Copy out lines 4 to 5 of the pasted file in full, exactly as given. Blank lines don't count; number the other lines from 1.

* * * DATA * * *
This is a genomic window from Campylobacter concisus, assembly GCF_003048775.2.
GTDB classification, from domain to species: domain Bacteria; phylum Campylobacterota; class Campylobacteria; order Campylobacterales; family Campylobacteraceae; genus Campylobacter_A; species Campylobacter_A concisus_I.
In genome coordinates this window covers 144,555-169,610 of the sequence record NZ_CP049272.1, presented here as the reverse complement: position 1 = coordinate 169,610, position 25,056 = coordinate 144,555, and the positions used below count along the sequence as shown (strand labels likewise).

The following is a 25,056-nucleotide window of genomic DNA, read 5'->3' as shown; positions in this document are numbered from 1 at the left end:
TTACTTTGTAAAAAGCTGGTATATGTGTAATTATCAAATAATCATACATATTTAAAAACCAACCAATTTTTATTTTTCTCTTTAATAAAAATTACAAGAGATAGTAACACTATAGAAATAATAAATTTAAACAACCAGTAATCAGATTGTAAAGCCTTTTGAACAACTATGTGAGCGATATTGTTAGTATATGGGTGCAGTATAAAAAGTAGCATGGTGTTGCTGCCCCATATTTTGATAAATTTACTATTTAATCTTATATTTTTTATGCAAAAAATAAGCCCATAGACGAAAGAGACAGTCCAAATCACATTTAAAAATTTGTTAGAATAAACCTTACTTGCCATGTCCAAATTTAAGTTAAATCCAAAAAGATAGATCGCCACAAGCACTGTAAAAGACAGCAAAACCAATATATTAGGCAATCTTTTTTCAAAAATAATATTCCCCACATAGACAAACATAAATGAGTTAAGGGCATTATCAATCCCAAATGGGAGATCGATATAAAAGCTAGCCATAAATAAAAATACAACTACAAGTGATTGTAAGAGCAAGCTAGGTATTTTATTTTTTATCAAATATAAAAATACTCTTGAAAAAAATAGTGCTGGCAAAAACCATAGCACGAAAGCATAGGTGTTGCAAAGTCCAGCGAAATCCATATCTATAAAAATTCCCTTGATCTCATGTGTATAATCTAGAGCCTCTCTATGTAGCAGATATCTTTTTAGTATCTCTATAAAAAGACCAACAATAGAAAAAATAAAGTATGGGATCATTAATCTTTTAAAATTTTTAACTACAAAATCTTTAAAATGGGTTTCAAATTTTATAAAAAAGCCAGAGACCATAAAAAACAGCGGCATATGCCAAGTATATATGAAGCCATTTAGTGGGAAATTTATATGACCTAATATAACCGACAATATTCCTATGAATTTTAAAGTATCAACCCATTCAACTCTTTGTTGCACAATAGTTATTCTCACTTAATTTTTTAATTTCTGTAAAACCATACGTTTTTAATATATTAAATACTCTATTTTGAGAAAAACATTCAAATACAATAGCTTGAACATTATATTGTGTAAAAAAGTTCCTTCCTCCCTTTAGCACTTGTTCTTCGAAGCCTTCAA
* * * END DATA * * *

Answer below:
The following is a 25,056-nucleotide window of genomic DNA, read 5'->3' as shown; positions in this document are numbered from 1 at the left end:
TTACTTTGTAAAAAGCTGGTATATGTGTAATTATCAAATAATCATACATATTTAAAAACCAACCAATTTTTATTTTTCTCTTTAATAAAAATTACAAGAGATAGTAACACTATAGAAATAATAAATTTAAACAACCAGTAATCAGATTGTAAAGCCTTTTGAACAACTATGTGAGCGATATTGTTAGTATATGGGTGCAGTATAAAAAGTAGCATGGTGTTGCTGCCCCATATTTTGATAAATTTACTATTTAATCTTATATTTTTTATGCAAAAAATAAGCCCATAGACGAAAGAGACAGTCCAAATCACATTTAAAAATTTGTTAGAATAAACCTTACTTGCCATGTCCAAATTTAAGTTAAATCCAAAAAGATAGATCGCCACAAGCACTGTAAAAGACAGCAAAACCAATATATTAGGCAATCTTTTTTCAAAAATAATATTCCCCACATAGACAAACATAAATGAGTTAAGGGCATTATCAATCCCAAATGGGAGATCGATATAAAAGCTAGCCATAAATAAAAATACAACTACAAGTGATTGTAAGAGCAAGCTAGGTATTTTATTTTTTATCAAATATAAAAATACTCTTGAAAAAAATAGTGCTGGCAAAAACCATAGCACGAAAGCATAGGTGTTGCAAAGTCCAGCGAAATCCATATCTATAAAAATTCCCTTGATCTCATGTGTATAATCTAGAGCCTCTCTATGTAGCAGATATCTTTTTAGTATCTCTATAAAAAGACCAACAATAGAAAAAATAAAGTATGGGATCATTAATCTTTTAAAATTTTTAACTACAAAATCTTTAAAATGGGTTTCAAATTTTATAAAAAAGCCAGAGACCATAAAAAACAGCGGCATATGCCAAGTATATATGAAGCCATTTAGTGGGAAATTTATATGACCTAATATAACCGACAATATTCCTATGAATTTTAAAGTATCAACCCATTCAACTCTTTGTTGCACAATAGTTATTCTCACTTAATTTTTTAATTTCTGTAAAACCATACGTTTTTAATATATTAAATACTCTATTTTGAGAAAAACATTCAAATACAATAGCTTGAACATTATATTGTGTAAAAAAGTTCCTTCCTCCCTTTAGCACTTGTTCTTCGAAGCCTTCAA